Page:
Archive for the budget Category

Four Reasons Why We Stayed In Debt

Our debt story began when I was 19 years old and I got my first student loan and credit card. Fast forward 18 years, a marriage and two kids later, we had to come to terms with the four main reasons why we stayed in debt for all of that time.

 At 37 years of age, I found myself staring at close to $59,000 worth of debt (a long way from that initial $500 student Visa card I had signed up for). Confronting the reasons why we had stayed in debt so long and changing our mindset about debt, finally gave us the motivation we needed to get it paid off.

We thought we had plenty of time:

My goal was always to be debt free by the time I retired. I understood at a young age that heading into your retirement years with debt wasn’t a wise financial decision. The problem was that in my 20’s and early 30’s, I still thought I had plenty of time to get my debt paid off.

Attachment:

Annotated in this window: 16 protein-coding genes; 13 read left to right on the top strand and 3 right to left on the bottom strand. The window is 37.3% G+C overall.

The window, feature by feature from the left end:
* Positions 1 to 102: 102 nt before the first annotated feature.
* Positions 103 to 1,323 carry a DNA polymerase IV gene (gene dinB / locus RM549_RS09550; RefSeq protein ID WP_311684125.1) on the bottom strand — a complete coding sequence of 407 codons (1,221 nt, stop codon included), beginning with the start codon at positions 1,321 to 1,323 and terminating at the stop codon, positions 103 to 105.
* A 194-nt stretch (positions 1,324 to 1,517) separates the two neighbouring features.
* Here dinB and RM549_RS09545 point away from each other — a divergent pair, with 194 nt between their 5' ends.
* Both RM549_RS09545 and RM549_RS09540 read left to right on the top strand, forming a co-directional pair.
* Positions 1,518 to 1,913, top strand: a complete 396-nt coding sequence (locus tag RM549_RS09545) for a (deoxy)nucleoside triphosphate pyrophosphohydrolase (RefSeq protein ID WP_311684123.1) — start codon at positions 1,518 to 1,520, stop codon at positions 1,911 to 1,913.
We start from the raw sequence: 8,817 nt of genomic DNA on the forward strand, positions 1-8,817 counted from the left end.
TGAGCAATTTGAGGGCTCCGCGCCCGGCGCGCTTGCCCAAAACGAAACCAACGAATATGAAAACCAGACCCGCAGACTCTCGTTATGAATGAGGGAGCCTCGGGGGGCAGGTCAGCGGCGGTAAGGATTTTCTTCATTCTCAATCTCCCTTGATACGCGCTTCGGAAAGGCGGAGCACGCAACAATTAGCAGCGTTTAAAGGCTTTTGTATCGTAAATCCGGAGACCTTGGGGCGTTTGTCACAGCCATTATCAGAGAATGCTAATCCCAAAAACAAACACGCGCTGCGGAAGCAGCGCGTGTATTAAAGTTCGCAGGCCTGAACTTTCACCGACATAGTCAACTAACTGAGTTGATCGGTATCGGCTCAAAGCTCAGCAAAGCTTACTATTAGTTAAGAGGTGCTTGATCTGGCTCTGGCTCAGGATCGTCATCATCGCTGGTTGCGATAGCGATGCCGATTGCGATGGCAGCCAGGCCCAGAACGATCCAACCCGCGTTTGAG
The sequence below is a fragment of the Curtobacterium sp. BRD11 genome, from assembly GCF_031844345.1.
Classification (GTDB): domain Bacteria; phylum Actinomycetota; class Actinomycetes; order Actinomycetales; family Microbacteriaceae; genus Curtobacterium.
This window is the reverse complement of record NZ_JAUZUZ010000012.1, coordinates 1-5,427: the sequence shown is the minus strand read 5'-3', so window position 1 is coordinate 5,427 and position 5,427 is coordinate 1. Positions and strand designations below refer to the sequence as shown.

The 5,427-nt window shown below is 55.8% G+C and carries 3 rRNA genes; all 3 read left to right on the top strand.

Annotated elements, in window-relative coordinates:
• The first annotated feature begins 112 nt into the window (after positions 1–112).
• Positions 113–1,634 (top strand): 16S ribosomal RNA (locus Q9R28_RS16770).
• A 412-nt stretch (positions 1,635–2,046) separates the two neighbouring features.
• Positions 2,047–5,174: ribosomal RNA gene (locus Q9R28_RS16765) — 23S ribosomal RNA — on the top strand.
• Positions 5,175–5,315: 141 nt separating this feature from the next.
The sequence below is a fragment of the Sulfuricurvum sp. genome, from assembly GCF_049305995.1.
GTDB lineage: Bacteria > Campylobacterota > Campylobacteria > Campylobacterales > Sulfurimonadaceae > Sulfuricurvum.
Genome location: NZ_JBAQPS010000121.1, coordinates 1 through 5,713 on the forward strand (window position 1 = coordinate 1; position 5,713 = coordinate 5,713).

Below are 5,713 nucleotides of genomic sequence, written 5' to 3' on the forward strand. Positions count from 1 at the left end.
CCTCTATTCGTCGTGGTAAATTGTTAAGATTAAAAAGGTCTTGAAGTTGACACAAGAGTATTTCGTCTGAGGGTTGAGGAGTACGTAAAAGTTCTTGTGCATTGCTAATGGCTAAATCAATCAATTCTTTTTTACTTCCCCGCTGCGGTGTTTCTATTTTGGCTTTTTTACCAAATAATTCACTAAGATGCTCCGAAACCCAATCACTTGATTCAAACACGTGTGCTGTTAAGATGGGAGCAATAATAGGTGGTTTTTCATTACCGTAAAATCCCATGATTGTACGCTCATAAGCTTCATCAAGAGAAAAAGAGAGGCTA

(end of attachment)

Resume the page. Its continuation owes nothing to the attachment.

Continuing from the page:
I wasn’t in any rush, because I didn’t feel any sense of urgency. Not until I hit my mid-30’s. Once I hit that age, I realized that if we kept going the way we were, spending without a plan, and not putting a thing towards savings, my husband and I were going to be in deep financial trouble.

The other kicker came when I looked at what was being spent on debt-repayment. At the time our debt repayments totaled just over $1000 each month. Looking at the total amount paid, rather than just the individual minimum payments, forced me to see how much money we were throwing away and paying the bank each month, when if we had been smarter with our spending, could have been paying ourselves in the form of retirement investing.

We used our line of credit and credit cards as income: